4. Good mic & signal chain.

    If you don't have the first three in place, you're going to be chasing your tail and polishing the proverbial turd for the rest of the session, and #4 wont matter much. Your life will be hell, and you'll be wrongfully blaming yourself for being a lousy engineer.

    I realize this is probably after the fact for you, but for the moment, let's leave all the compression & DSP aside and talk about consistency of notes from the artist: good tone is critical all up and down the fretboard, as well as a good instrument that resonates at all frequencies. If you're not getting this at the outset, you're going to have your hands full trying to make it sound good in any kind of mix, or even solo. (We haven't even talked about standing waves, etc. in the space you're recording.) I realize too, you can't fire the bass player if they're not up to pro standards, but it's something to remember for next time.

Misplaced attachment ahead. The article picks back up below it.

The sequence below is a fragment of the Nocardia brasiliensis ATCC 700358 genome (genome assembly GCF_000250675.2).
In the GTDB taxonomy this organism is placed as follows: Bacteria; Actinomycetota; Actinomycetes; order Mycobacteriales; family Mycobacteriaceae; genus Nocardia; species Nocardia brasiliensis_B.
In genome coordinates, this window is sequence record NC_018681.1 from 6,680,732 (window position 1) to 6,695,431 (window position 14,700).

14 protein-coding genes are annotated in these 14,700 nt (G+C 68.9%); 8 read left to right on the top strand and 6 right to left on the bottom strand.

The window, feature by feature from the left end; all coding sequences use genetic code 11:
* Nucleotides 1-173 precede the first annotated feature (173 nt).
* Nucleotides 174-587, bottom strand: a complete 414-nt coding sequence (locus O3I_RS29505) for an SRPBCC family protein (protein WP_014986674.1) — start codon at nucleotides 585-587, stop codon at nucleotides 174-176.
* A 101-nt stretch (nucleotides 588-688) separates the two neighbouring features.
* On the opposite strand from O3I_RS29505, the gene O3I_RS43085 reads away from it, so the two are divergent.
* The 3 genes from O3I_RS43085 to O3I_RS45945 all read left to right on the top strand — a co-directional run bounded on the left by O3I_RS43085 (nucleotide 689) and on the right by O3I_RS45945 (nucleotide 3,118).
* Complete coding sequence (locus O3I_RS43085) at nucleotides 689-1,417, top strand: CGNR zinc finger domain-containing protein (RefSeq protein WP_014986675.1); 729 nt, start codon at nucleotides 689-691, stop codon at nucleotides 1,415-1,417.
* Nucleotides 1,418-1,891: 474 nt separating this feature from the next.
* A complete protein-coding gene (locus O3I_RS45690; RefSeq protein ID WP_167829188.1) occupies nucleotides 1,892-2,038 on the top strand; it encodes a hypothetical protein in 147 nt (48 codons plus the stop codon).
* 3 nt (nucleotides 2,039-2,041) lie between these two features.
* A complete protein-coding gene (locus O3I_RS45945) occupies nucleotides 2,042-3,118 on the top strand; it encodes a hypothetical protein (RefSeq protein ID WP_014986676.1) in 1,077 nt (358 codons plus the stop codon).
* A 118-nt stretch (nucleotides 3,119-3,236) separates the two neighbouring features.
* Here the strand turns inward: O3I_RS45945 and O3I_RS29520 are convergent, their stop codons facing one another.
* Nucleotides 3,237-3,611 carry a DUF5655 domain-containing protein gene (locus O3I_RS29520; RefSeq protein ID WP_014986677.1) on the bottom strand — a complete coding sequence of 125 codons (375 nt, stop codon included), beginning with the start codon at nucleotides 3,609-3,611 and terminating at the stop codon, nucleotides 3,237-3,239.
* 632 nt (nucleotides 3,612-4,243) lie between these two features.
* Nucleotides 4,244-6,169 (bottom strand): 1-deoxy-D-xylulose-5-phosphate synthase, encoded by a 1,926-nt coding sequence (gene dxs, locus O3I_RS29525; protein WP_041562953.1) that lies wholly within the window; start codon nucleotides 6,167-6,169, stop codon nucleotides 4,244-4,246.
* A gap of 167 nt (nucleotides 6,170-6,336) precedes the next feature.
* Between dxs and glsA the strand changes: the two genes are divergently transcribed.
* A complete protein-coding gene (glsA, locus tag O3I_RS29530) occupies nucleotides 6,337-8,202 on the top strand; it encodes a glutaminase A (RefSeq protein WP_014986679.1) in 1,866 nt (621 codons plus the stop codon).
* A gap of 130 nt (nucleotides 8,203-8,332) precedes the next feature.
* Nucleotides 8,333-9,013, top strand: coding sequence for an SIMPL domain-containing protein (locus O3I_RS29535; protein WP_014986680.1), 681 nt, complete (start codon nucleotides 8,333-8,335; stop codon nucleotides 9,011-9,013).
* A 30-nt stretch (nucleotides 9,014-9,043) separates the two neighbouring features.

Assuming you're tracking (or mixing) other instruments with the bass, think about leaving enough space in the mix for the bass. Consider rolling off anything below (at least) 40-80 HZ or higher if it's not a bass instrument as such. (female vocal, wind instruments, etc.) Remember, a ballsy sounding solo instrument doesn't need all that extra "stuff" around it when it's sitting in a mix with other instruments. ("Plays well with others" is worth remembering). Only the kick drum, some male vocals and other bass-oriented sounds (boudrain, bassoon, synth bass, etc.) should be fighting for space down there...

    Your monitoring environment is critical in this regard, too. When you're down to tricky bass mixes, even a single note, or standing wave or lobe can create havoc in your mixes. Know your speakers and your room. (With or without a subwoofer, you're going to need to know EXACTLY what your speakers are telling you: true or untrue, make sure you take the mix around to other sources.) You can spend all day mixing on a system that's bass heavy and then take it out to a "Pro" system elsewhere, only to find: "what happened to the bass?" (The opposite is true, and perhaps even more painful to find out.)